I will start this review with a full disclaimer – normally, fighting games are not my cup of tea. It has nothing to do with the violence or anything like that, but mainly because of the following few reasons: I get bored with them fairly quickly; I’m a sucker for a good story which is often something many fighting games lack; I often get frustrated at the sheer amount of stupid button configurations needed in order to pull off the best moves. Now many among you will be thinking “what’s this idiot doing throwing the best part of £50 down on a game that he is already expecting to dislike?” You would be right to have such thoughts, and probably not far off on the idiot part too, but let me tell you, Injustice 2 nearly had me converted. Nearly.
Still with me? Good, because Injustice 2 is a solid game with a ton of content to keep even the most flighty among you entertained. Throw in the fact that the roster is a who’s who of the DC comic universe, and you have a certified fan-boy wet dream on your hands – and that comes from someone who, as you all now know, is a self-confessed button basher.
Following on from the events of Injustice: Gods Among Us (surprisingly the last fighting game I played, which was also a major contributing factor in me picking up this one), the world is still reeling from Superman’s heel turn after The Joker [SPOILER] made him see red and kill Lois Lane [END SPOILER] and Batman’s efforts to repair some of the damage caused both figuratively and literally during the events of the first game. Don’t worry too much if you haven’t played that one, as Injustice 2 doesn’t dwell too much on what has gone before, instead thrusting you into a brand new tale.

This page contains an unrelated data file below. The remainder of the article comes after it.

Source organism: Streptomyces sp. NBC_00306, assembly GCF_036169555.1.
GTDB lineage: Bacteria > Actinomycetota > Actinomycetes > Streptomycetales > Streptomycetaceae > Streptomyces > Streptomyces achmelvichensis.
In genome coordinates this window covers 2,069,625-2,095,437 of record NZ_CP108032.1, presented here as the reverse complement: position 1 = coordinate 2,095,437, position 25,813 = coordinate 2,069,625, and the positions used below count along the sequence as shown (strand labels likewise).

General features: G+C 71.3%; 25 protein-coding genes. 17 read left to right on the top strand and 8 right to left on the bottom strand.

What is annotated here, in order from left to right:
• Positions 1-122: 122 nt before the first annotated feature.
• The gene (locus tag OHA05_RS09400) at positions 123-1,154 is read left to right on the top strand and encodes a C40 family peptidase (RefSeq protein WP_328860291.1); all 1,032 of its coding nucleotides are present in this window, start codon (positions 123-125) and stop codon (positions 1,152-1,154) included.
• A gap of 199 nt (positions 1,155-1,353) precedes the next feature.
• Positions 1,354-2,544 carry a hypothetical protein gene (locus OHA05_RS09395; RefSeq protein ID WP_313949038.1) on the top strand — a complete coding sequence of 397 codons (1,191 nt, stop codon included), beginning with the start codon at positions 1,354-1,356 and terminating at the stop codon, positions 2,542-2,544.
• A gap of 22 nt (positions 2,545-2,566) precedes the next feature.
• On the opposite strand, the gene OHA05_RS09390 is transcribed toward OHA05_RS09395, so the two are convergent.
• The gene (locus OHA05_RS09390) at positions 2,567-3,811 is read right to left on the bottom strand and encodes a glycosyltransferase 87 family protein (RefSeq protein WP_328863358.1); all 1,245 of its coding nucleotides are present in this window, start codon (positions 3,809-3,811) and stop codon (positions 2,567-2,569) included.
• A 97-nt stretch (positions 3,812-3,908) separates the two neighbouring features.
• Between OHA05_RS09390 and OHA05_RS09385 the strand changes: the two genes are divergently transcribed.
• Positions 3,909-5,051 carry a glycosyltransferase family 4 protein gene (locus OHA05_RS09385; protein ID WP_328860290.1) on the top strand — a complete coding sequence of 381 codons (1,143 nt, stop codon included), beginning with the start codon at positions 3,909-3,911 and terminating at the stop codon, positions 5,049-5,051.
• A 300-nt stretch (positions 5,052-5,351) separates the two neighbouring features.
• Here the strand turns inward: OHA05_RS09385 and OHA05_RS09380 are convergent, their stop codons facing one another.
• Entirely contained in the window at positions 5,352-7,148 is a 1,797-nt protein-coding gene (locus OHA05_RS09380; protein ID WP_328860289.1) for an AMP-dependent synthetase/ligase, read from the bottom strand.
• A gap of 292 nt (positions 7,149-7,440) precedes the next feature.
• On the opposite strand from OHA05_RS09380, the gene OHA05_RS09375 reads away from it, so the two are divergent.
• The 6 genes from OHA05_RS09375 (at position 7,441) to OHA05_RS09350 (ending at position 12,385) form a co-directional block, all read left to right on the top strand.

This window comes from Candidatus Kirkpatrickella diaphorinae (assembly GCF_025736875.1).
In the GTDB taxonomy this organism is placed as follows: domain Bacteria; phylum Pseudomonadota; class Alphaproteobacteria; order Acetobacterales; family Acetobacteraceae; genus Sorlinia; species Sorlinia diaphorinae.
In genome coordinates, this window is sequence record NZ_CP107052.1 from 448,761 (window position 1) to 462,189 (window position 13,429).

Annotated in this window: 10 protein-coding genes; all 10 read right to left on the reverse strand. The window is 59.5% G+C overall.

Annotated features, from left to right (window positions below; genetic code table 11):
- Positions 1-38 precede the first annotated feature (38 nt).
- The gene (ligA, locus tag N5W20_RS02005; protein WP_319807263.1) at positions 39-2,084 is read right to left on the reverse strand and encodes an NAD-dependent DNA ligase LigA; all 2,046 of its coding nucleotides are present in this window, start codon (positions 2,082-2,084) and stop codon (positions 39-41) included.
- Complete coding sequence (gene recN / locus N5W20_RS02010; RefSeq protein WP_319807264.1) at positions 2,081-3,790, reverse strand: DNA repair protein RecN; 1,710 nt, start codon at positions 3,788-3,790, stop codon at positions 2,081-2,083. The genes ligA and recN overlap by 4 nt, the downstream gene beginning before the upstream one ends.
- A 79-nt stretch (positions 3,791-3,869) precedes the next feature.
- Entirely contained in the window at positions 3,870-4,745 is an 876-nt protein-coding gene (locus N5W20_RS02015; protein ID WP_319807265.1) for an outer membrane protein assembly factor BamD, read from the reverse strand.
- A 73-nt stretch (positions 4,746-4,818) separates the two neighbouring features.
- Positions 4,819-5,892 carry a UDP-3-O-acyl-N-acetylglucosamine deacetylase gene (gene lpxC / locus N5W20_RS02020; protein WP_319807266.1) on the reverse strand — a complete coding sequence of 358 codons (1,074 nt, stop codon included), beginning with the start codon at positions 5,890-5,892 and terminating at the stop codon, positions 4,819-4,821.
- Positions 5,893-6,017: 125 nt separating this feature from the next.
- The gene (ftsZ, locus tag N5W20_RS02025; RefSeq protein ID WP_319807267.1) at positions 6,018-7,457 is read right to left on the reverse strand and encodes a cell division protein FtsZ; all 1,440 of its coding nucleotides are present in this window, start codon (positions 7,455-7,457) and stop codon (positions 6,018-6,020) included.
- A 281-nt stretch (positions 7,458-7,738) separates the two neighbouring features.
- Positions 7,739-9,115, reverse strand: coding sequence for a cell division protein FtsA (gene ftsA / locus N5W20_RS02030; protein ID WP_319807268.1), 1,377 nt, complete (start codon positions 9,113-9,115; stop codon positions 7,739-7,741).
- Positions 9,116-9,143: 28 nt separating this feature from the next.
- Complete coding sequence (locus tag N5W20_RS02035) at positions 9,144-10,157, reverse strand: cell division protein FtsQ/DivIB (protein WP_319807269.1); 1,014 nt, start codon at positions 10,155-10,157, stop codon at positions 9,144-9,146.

The game starts during the fall of Krypton at the hands of Brainiac, with Kara Zor-El, better known as Supergirl, making her escape amidst the chaos and destruction. Starting in such a adrenaline-fuelled fashion is not a large surprise for a game that features DC comic book characters so prominently, and from here it doesn’t let up. The story is superb, and does a great job of introducing new characters and locales in a way that doesn’t feel overly contrived or tenuous. You take control of Batman during the game’s opening beats, but throughout the course of the 6 – 8 hour campaign you will have thrown down as Green Arrow, Flash, and Superman fighting in Metropolis or Gotham or even Gorilla City to name but a few – also returning are the transitions that occur when you send an opponent crashing off-screen using a heavy attack, which causes an animated scene to play out as they bash off scenery like a pinball doing a fair amount of damage in the process.